Movies, Melodies and Memories: Remembering the Life of Henry Mancini

Henry Mancini was one of the most prolific film composers – and certainly the most famous – in Hollywood throughout the 1960s and 1970s. His popularity outside of the film community was due in no small part to the numerous albums he released as an independent artist (90 albums to be precise). Mancini had a particular knack for jazz and some of his greatest film scores (Breakfast at Tiffany’s, Days of Wine and Roses, The Pink Panther). combined lilting jazz with his signature smooth string arrangements. During his lifetime he was nominated for 72 Grammy Awards, 18 Academy Awards, and two Emmy Awards. Impressive indeed!

Mancini was born in Cleveland, Ohio and took up music arranging at the young age of 12 years old having been introduced to music by his father, a flutist. After serving overseas in the Air Force during World War II, he joined up with the Glenn Miller/Tex Beneke Orchestra as a pianist/arranger, which is also where he met his wife, Ginny O’Connor, one of the original members of Mel Torme’s Mel-Tones.

In 1952, he was given a two-week assignment to work on the Abbott and Costello vehicle Lost in Alaska at Universal Pictures and ended up staying for six years, working uncredited on background music to numerous comedies and dramas for the studio. It was his scoring of the television series Peter Gunn (1958) that launched Mancini to musical stardom. This hard-core rock and roll jazz beat earned him an Emmy award and two Grammys, as well as a 30-year collaboration with writer/producer Blake Edwards.

Throughout the 1960s, Henry Mancini was one of the most sought-after composers of comedy films, working on such classics as The Great Imposter (1960), Mr. Hobbs Takes a Vacation (1962), The Pink Panther (1963), Man’s Favorite Sport (1964), The Great Race (1965), and The Party (1968), as well as dramas like Breakfast at Tiffany’s (1961), Experiment in Terror (1962), Charade (1963), Dear Heart (1964), and Two for the Road (1967).

He continued his success throughout the 1970s and 1980s, tackling both film (The Molly McGuires, Darling Lili, Oklahoma Crude, The Great Waldo Pepper, Victor/Victoria) as well as television (The Moneychangers, What’s Happening!, The Thorn Birds) while touring around the world giving concert performances. Mancini passed away in 1994 of complications arising from pancreatic cancer, but, today, his three children continue his legacy with their own music — his daughter Monica is a singer, and his son Chris is a composer — and through concert tours performing the music of their father.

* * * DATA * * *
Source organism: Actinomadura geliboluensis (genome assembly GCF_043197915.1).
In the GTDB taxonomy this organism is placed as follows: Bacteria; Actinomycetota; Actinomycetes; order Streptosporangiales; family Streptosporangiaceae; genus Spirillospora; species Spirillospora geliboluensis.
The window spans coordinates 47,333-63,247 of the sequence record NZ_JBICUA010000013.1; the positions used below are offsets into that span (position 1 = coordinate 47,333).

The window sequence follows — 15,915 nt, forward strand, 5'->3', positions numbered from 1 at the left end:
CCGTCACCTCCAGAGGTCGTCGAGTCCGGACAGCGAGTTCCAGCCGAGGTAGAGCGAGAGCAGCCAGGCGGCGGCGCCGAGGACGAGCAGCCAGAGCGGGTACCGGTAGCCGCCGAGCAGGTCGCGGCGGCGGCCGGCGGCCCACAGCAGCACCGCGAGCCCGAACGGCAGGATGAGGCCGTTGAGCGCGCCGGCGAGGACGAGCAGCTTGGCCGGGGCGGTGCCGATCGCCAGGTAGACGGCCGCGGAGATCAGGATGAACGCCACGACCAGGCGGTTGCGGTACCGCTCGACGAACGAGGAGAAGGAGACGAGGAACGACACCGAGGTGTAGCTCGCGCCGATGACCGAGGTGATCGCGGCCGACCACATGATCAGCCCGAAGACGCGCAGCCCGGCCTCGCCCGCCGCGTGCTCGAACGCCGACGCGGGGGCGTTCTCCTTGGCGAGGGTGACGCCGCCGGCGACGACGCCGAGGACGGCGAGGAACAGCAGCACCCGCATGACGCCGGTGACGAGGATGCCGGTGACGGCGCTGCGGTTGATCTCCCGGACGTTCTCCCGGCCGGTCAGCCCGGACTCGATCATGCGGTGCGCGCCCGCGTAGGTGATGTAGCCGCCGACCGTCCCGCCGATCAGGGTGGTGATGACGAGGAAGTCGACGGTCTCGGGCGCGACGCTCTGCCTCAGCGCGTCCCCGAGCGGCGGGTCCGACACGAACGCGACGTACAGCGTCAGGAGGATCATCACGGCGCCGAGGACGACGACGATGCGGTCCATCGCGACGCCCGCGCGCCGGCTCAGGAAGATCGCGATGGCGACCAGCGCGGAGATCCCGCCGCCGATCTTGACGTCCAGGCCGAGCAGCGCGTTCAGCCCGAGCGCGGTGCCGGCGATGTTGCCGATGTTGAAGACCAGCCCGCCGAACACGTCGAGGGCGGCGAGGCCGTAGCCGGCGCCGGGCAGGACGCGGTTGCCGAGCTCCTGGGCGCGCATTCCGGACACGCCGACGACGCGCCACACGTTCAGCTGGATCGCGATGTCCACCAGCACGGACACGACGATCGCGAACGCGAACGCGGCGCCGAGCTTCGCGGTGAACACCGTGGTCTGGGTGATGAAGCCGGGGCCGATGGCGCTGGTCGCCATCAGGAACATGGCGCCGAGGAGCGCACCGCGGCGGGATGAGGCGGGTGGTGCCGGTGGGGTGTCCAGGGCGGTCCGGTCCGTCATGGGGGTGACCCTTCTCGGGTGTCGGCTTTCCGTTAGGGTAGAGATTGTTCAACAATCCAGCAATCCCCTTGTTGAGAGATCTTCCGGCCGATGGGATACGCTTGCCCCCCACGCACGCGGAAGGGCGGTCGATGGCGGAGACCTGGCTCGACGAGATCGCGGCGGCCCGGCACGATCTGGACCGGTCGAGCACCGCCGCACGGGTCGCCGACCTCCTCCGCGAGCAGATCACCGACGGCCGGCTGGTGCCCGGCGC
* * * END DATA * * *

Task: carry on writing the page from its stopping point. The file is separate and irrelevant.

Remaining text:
Signature Style

Mancini’s musical arrangements are vibrant, different, and downright fun. He infused jazz into traditional film music scoring, creating themes that were catchy as well as lush and beautiful. Many of his songs feature marimbas, xylophones, and saxophones…instruments not often heard in traditional movie music. When Mancini turned the romance on high he often utilized slow strings, tinkling piano keys, and gentle choral background singing. He was a maestro of every style.

The Noteworthy Five

Mancini is probably the most difficult composer to select just five scores from, since he made so many marvelous ones…and it’s tempting to pick personal favorites! Peter Gunn and The Thorn Birds should be included but since they were written for television we have omitted them.

1. The Pink Panther (1963) – Undoubtedly, Henry Mancini’s most famous piece…and it is one of the few tunes that can be recognized just by hearing two notes! Mancini’s theme perfectly captured the slow stealth motions of the film’s cat burglar, the “Phantom”, infused with that iconic sassy brass.

2. Charade (1963) – Mancini set the tone for the film from the first few minutes : Getting chased by criminals is serious business, but when you have Cary Grant as an ally, running hard and fast can be fun.

3. “The Sweetheart Tree” from The Great Race (1965) – Natalie Wood sings this beautiful love song in a sequence in The Great Race, but the original version – the player-piano styling – can be heard in the background throughout the film. It’s a touching tribute to a bygone era.

4. “Moon River” from Breakfast at Tiffany’s (1961) – Another one of Mancini’s enduring legacies. This is probably the most romantic song to appear in a motion picture and it is certainly one of the most covered tunes of the 20th century. Andy Williams made “Moon River” a personal chart-topping hit in 1962.

5. The Days of Wine and Roses 1962) – This theme features some gorgeous lyrics by Johnny Mercer, who had a long and fruitful collaboration with Mancini for years. You can hear Mancini’s lovely chorus in this piece too.

What’s your favorite piece of music from Henry Mancini? Let us know in the comments!